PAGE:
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Microbial power at the seafloor

Clare E. Reimers, Ph.D.
Oregon State University

Wednesday, April 30, 2003
3:00 p.m. Pacific Forum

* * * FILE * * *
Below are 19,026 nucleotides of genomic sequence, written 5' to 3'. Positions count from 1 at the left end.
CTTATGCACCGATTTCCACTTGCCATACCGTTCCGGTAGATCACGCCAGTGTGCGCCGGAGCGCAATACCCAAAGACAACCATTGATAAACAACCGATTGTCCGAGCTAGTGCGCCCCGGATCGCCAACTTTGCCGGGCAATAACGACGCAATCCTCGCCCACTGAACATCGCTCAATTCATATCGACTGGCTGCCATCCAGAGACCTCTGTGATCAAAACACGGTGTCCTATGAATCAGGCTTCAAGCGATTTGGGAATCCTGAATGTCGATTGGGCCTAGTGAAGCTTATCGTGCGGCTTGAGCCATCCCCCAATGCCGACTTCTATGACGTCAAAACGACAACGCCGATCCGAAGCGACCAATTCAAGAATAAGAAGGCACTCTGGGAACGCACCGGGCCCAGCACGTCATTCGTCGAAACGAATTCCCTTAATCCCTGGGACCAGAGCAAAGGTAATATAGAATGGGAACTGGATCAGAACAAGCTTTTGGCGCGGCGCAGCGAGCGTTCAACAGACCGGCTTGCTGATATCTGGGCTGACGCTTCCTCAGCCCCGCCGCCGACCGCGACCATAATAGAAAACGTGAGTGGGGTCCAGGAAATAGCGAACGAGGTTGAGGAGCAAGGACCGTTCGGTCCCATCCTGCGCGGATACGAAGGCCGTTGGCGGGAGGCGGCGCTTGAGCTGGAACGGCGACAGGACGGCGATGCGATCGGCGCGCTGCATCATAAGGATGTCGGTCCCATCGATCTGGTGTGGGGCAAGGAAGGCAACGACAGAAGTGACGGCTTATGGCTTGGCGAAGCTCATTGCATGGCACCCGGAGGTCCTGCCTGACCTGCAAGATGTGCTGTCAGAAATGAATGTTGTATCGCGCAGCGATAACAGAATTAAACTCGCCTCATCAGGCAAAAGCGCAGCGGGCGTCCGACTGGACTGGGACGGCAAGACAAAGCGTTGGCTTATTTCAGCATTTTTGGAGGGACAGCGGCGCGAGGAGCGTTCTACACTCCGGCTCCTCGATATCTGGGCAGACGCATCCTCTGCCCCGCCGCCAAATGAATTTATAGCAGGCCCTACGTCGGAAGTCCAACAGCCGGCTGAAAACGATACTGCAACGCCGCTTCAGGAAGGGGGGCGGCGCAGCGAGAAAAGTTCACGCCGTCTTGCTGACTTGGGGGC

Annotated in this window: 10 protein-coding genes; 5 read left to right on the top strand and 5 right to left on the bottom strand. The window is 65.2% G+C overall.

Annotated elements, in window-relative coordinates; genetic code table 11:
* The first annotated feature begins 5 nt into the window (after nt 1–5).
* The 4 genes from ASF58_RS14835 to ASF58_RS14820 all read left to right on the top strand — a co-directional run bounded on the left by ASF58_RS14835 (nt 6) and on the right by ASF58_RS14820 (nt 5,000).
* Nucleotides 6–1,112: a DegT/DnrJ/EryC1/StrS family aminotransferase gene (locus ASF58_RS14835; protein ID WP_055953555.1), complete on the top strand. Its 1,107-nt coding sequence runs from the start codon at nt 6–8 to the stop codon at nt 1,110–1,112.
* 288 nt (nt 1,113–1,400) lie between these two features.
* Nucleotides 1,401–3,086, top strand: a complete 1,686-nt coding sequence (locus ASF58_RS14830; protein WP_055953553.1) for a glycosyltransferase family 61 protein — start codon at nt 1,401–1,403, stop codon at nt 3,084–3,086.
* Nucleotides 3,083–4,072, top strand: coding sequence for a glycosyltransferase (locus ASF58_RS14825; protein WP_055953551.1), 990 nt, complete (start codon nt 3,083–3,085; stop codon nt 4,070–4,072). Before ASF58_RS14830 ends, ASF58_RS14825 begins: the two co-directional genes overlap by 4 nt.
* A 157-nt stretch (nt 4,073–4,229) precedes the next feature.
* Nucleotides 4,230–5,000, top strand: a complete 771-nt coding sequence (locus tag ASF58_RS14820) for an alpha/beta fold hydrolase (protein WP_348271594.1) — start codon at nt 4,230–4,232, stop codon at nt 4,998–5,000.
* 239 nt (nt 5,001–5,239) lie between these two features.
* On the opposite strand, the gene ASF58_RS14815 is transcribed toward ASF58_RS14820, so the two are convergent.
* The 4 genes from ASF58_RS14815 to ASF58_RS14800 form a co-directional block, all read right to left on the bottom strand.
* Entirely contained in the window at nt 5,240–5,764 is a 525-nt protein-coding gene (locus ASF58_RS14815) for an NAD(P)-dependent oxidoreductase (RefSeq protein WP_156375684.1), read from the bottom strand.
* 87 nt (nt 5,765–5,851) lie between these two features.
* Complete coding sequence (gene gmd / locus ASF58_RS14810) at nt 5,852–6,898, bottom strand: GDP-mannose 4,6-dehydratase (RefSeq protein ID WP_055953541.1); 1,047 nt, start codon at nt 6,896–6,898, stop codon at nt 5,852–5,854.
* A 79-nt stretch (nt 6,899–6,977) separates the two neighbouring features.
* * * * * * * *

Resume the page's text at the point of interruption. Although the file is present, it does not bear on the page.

clareRedox processes in the ocean are fueled by organic matter as the ultimate reductant and oxygen as the ultimate oxidant. A fuel cell consisting of an anode embedded in marine sediment and a cathode in overlying water can, with the aid of microorganisms, use these reactants to produce electrical power. This form of power generation has been demonstrated at two coastal sites and may eventually be used to power autonomous instruments in the ocean. Development efforts are focusing on experimentation with variable electrode geometries for greater power return, studies of kinetic enhancements of electrodes with immobilized bacterial cells or chemical catalysts, and deployments in sulfide-rich gas hydrate deposits.

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